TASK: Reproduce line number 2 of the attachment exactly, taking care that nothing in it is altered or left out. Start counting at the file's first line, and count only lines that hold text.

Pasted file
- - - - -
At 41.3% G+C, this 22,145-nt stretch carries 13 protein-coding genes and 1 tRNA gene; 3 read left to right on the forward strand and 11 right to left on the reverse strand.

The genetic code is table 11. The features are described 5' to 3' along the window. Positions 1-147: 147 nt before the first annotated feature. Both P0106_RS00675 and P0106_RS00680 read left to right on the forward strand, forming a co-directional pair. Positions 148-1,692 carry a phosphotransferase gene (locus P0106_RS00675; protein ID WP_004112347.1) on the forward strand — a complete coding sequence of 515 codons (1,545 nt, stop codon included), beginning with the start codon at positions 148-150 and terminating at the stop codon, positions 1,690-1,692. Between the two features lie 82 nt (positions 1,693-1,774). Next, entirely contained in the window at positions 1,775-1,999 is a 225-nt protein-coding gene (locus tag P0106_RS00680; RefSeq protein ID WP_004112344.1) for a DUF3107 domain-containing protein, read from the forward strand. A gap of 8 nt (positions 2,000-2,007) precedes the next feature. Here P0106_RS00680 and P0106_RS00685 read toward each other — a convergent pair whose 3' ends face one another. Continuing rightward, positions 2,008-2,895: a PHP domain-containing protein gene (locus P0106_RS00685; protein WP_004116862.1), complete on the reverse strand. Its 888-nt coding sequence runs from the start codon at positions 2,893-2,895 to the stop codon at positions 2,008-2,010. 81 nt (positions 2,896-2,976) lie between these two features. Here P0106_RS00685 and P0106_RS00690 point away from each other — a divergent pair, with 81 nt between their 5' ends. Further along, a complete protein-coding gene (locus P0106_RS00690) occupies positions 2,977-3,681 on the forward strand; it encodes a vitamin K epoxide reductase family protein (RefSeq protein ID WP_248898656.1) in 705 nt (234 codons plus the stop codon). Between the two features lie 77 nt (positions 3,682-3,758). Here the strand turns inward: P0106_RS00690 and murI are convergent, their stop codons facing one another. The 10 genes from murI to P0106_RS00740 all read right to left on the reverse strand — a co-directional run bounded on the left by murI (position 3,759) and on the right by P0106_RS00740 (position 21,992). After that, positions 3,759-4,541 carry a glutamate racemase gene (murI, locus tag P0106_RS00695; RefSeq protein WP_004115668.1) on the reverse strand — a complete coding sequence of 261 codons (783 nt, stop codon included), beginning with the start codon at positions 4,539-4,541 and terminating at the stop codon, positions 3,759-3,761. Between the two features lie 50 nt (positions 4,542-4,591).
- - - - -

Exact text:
The genetic code is table 11. The features are described 5' to 3' along the window. Positions 1-147: 147 nt before the first annotated feature. Both P0106_RS00675 and P0106_RS00680 read left to right on the forward strand, forming a co-directional pair. Positions 148-1,692 carry a phosphotransferase gene (locus P0106_RS00675; protein ID WP_004112347.1) on the forward strand — a complete coding sequence of 515 codons (1,545 nt, stop codon included), beginning with the start codon at positions 148-150 and terminating at the stop codon, positions 1,690-1,692. Between the two features lie 82 nt (positions 1,693-1,774). Next, entirely contained in the window at positions 1,775-1,999 is a 225-nt protein-coding gene (locus tag P0106_RS00680; RefSeq protein ID WP_004112344.1) for a DUF3107 domain-containing protein, read from the forward strand. A gap of 8 nt (positions 2,000-2,007) precedes the next feature. Here P0106_RS00680 and P0106_RS00685 read toward each other — a convergent pair whose 3' ends face one another. Continuing rightward, positions 2,008-2,895: a PHP domain-containing protein gene (locus P0106_RS00685; protein WP_004116862.1), complete on the reverse strand. Its 888-nt coding sequence runs from the start codon at positions 2,893-2,895 to the stop codon at positions 2,008-2,010. 81 nt (positions 2,896-2,976) lie between these two features. Here P0106_RS00685 and P0106_RS00690 point away from each other — a divergent pair, with 81 nt between their 5' ends. Further along, a complete protein-coding gene (locus P0106_RS00690) occupies positions 2,977-3,681 on the forward strand; it encodes a vitamin K epoxide reductase family protein (RefSeq protein ID WP_248898656.1) in 705 nt (234 codons plus the stop codon). Between the two features lie 77 nt (positions 3,682-3,758). Here the strand turns inward: P0106_RS00690 and murI are convergent, their stop codons facing one another. The 10 genes from murI to P0106_RS00740 all read right to left on the reverse strand — a co-directional run bounded on the left by murI (position 3,759) and on the right by P0106_RS00740 (position 21,992). After that, positions 3,759-4,541 carry a glutamate racemase gene (murI, locus tag P0106_RS00695; RefSeq protein WP_004115668.1) on the reverse strand — a complete coding sequence of 261 codons (783 nt, stop codon included), beginning with the start codon at positions 4,539-4,541 and terminating at the stop codon, positions 3,759-3,761. Between the two features lie 50 nt (positions 4,542-4,591).